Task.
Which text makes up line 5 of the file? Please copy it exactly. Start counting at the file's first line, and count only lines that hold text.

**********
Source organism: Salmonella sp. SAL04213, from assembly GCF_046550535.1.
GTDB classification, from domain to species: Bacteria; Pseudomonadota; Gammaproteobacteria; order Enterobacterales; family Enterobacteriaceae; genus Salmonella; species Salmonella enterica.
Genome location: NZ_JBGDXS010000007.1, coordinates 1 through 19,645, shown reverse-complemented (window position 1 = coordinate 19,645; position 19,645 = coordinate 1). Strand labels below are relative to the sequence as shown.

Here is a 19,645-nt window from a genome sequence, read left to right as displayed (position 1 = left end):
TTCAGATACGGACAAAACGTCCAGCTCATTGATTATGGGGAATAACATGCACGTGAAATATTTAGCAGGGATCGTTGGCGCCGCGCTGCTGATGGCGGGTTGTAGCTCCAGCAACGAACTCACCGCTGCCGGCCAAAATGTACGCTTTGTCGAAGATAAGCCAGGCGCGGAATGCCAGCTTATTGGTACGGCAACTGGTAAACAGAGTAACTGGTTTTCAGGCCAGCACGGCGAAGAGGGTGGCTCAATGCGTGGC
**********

TTCAGATACGGACAAAACGTCCAGCTCATTGATTATGGGGAATAACATGCACGTGAAATATTTAGCAGGGATCGTTGGCGCCGCGCTGCTGATGGCGGGTTGTAGCTCCAGCAACGAACTCACCGCTGCCGGCCAAAATGTACGCTTTGTCGAAGATAAGCCAGGCGCGGAATGCCAGCTTATTGGTACGGCAACTGGTAAACAGAGTAACTGGTTTTCAGGCCAGCACGGCGAAGAGGGTGGCTCAATGCGTGGC